A Minnesota man accused of taking part in the Jan. 6, 2021, attack on the U.S. Capitol has pleaded guilty, admitting he helped rush a line of police officers in order to open the building's doors, allowing more rioters to come in.
Daniel Johnson, from Austin, agreed to plead guilty to one count of civil disorder, according to court documents filed Tuesday. It's a felony charge that prosecutors added to his case in December, on top of the four lesser offenses he'd initially been charged with in June 2021.
The civil disorder charges accuse the 29-year-old of obstructing, interfering with or impeding a United States Capitol police officer on Jan. 6. His father — Daryl Johnson of St. Ansgar, Iowa — faced the same criminal charges and agreed to a similar plea deal on the same civil disorder count.
As part of the plea agreement, Daniel Johnson admits that the U.S. could prove in court, "beyond a reasonable doubt," that he did the following:
- Entered the Capitol building with his father at around 2:20 p.m. on Jan. 6, 2021, by climbing through a broken window next to the Senate Wing Door on the west side of the building.
- Took the stairs to the second floor, where a line of police officers stood blocking the entrance to the East Rotunda, at which point Johnson and a group of rioters, "rushed the line of law enforcement officers."
- Helped push through the officers so the group could then open the East Rotunda doors, which allowed more rioters to stream into the Capitol.
- Was at or near the front of the group that pushed through the officers and opened the doors.
- Left the Capitol after 26 minutes, and was with his father the entire time.
The plea documents also lay out social media posts made by Johnson. He wrote "F*** Biden" on Facebook one day prior to the riots, then after the Capitol siege sent a message to a Snapchat user saying he "was one of the first ones inside" and describing it as "f****** wild." He also told the person he "was trying to find a way into the chamber."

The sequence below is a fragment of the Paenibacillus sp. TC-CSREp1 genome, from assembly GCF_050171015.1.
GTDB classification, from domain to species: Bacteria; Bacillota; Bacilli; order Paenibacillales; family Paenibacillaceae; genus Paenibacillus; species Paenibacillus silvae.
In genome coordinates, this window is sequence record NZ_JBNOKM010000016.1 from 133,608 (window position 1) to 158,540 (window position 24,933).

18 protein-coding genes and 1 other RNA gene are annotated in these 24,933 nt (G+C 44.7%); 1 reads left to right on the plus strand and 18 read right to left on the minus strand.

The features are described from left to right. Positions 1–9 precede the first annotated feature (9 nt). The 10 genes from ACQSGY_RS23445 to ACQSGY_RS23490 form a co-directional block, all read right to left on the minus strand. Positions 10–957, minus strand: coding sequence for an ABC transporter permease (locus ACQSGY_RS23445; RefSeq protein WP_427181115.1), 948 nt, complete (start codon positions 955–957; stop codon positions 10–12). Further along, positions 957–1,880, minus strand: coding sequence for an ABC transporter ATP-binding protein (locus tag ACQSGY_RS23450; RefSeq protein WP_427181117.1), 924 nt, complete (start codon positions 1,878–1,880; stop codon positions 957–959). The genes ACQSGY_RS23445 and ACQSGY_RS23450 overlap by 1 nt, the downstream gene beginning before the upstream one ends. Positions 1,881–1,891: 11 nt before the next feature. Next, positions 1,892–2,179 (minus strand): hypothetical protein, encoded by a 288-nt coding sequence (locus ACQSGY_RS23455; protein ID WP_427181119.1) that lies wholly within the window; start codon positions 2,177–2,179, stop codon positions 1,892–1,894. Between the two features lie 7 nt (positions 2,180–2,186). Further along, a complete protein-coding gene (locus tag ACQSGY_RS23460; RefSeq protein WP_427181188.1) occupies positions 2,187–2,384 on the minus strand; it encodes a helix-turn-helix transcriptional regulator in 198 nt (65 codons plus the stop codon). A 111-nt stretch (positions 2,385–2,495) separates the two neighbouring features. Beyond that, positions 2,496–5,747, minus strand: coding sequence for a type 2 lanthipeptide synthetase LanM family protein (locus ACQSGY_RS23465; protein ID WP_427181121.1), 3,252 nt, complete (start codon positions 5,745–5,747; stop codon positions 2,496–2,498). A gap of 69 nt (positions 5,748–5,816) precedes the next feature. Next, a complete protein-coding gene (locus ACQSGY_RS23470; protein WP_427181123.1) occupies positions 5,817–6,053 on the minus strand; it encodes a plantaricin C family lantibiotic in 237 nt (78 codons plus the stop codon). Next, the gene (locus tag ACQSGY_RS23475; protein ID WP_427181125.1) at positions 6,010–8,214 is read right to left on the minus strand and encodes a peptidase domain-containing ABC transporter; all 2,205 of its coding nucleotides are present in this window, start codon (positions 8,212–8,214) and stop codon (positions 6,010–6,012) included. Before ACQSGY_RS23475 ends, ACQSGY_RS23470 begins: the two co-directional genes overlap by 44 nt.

On Jan. 7, Johnson posted: "Trump 2020!!!"
The four less-serious charges against Johnson will be dismissed, though by agreeing to plead guilty, Johnson admits those allegations were "based in fact." He also agreed to participate in an interview with investigators that are probing the Jan. 6 insurrection, some time prior to his sentencing. A sentencing hearing is scheduled for April 12.
The civil disorder charge carries a maximum sentence of five years in prison and a fine of up to $250,000, though Johnson appears in line to get a fraction of that. Under the terms of the plea agreement, his sentence will likely fall between zero and six months in prison, with a fine of $2,000-$20,000.
His father Daryl Johnson faces the same possible sentence.
A total of 704 people, eight of them from Minnesota, have been charged in connection with Jan. 6, 2021. More than one in five suspects have pleaded guilty.
The siege of the Capitol building occurred as Congress was scheduled to count electoral votes and confirm President Joe Biden's victory. Armed participants stormed the building, smashing windows and prompting a lockdown as aides and lawmakers hid in fear.